Vidalia city employees meet with mayor, aldermen to review their rights in respect to new administration

Published 10:42 am Wednesday, June 22, 2016

VIDALIA — A Vidalia alderman hosted Wednesday a meeting to walk city employees through the employee handbook so they could “know their rights” in the face of a changing city administration.

Alderman Tron McCoy said he asked for the meeting after learning that Mayor-elect Buz Craft had met with city employees and told some of them — approximately 20 — they would no longer be working for the city after the July 1 change in administrations.

“This is a man who has not been sworn in and is having individual meetings at City Hall, saying, ‘You will not have a job,’ McCoy said after the meeting.

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That’s why McCoy wanted to meet with employees Wednesday, he said, not to embarrass the future mayor but because he thinks “everybody should at least know in the minimum amount what the government has assured you of.”

“In my time on the board, we have never seen wholesale terminations or mass unemployment because of a change in administration.”

While Mayor Hyram Copeland opened the meeting, and Aldermen Mo Saunders and Ricky Knapp briefly addressed those present, thanking them for their service to the city, but McCoy led most of the proceedings from the lectern.

Reading through the employee policy manual, McCoy told the nearly complete city workforce present that the manual recognizes three types of employment terminations — resignation, dismissal and layoffs.

“Dismissal is involuntary termination, and is based on substandard performance or misconduct,” he said, noting that the dismissal policy says department heads will counsel employees about deficiencies, give them a plan for improvement and a timeline for it to meet those goals.

“Anybody who has been dismissed at this point has not been evaluated by a department head or the new administration at this point, so it does not apply,” McCoy said.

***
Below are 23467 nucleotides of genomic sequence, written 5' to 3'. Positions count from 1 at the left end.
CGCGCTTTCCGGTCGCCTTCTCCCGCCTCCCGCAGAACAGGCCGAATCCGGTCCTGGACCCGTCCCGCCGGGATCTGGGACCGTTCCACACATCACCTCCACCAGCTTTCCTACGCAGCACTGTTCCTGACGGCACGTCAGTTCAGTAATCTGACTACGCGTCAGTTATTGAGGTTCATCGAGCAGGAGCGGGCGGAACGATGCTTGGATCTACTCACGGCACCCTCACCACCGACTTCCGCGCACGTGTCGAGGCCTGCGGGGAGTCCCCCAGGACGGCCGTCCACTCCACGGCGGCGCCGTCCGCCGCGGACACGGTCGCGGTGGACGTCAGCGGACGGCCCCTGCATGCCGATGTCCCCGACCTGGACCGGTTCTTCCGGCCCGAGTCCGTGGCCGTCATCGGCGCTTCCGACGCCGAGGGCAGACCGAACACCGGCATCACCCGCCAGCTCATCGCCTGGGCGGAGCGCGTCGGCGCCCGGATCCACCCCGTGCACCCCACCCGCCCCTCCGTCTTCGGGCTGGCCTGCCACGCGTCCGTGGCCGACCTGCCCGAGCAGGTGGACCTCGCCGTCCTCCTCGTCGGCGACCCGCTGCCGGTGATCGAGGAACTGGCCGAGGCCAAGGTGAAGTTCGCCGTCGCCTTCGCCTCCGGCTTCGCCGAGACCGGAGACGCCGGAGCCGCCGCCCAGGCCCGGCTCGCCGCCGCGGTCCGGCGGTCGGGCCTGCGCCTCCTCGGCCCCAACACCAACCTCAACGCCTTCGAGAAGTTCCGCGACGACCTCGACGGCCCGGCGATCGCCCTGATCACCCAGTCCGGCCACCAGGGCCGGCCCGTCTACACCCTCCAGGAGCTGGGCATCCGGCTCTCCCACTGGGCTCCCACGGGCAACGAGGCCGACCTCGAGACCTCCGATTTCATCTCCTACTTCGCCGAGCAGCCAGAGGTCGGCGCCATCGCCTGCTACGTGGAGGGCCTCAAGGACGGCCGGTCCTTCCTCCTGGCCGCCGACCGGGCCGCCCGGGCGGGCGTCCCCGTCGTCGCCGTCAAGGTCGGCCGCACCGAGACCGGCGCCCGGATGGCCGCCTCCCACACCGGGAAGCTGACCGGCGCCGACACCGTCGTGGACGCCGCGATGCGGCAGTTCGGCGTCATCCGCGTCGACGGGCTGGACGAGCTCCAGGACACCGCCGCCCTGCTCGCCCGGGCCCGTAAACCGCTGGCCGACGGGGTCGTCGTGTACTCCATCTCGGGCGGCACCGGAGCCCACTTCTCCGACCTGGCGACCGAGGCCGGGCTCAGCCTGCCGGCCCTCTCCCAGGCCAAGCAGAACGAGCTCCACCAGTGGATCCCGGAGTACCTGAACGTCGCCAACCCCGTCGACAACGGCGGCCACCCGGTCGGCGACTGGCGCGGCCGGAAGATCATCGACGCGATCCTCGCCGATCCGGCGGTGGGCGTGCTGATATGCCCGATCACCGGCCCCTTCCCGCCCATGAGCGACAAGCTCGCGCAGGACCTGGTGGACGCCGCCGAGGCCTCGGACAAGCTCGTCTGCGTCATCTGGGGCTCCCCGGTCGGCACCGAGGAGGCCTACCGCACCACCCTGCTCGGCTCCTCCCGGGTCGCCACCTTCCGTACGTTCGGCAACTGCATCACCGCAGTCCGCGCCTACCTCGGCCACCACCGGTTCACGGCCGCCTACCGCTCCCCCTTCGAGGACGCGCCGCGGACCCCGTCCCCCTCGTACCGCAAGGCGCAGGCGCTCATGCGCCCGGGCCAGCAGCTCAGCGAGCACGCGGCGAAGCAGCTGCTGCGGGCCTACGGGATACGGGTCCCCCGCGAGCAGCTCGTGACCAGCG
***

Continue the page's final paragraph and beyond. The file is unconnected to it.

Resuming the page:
He likewise noted that the handbook says the departmental oversight committee has to concur with the firing.

“With involuntary termination, when it occurs, a notice is prepared and concurred with the mayor and board of aldermen, and all five of us have got to be on board with getting the notice,” he said. “Then all of us notify the employee that they are going to be terminated.”

The board of aldermen also has to approve the creation of new positions, he said.

The policy manual “was crafted so that the hiring and firing wasn’t on the back of one person,” McCoy said.

Alderman Ricky Knapp, who will leave office June 30, said he’s studied the issue and the Lawrson Act — the legislation that acts as the city charter — comes into play. The duties of the mayor in the Lawrson act include, “to appoint and remove employees, other than the employees of a police department with an elected chief of police,” Knapp said.

“This is the way we have operated for the last 24 years,” he said.

“The only experience I have with the employee handbook is 20 years ago, for somebody who thought he was wrongly fired.”

Knapp said the handbooks include a grievance policy employees can follow if they feel they have been wrongly terminated, and told them he encouraged them to use it if that’s how they feel.

McCoy said he believes the handbook supersedes the Lawrson act, because — while the handbook was crafted with the legislation in mind — it was written and adopted especially for Vidalia.

The handbook was adopted In October 1992, and hasn’t been amended since. Incoming City Manager Bill Murray was on the board of aldermen at the time it was adopted.

Alderwoman-elect Sabrina Doré was also at the meeting, and said she applauds McCoy for what he did.

“I wish the board of aldermen had been involved in these decisions, but we have not been involved in any decision that was made,” she said.

Doré said she spoke with a representative of the Department of Justice after the meeting Wednesday, and was told that Vidalia strictly adheres to the Lawrson Act without any active charters that can supersede it.

“(The DOJ) told me it is up to (Craft) which one he wants to follow,” Doré said.

The alderwoman-elect said her preference would be to follow the handbook.

“I wish we did give these people who worked in Vidalia all these years the opportunity to remain in their positions and keep all their years of experience in place as we make the transition,” she said. “I think the right thing is to monitor them and speak with them and find out who they are before we dismiss them.”

McCoy said he doesn’t “expect (his) life to get any easier for bringing this forward.”

Craft was at the meeting, and said he felt like McCoy had stepped outside his authority as an alderman by leading the meeting.

While he declined to discuss personnel changes, Craft said he was letting some employees go but also creating some positions. Craft said he would announce those changes when he takes office.

“Next Friday, I will assume the office with all the responsibilities I will have,” he said.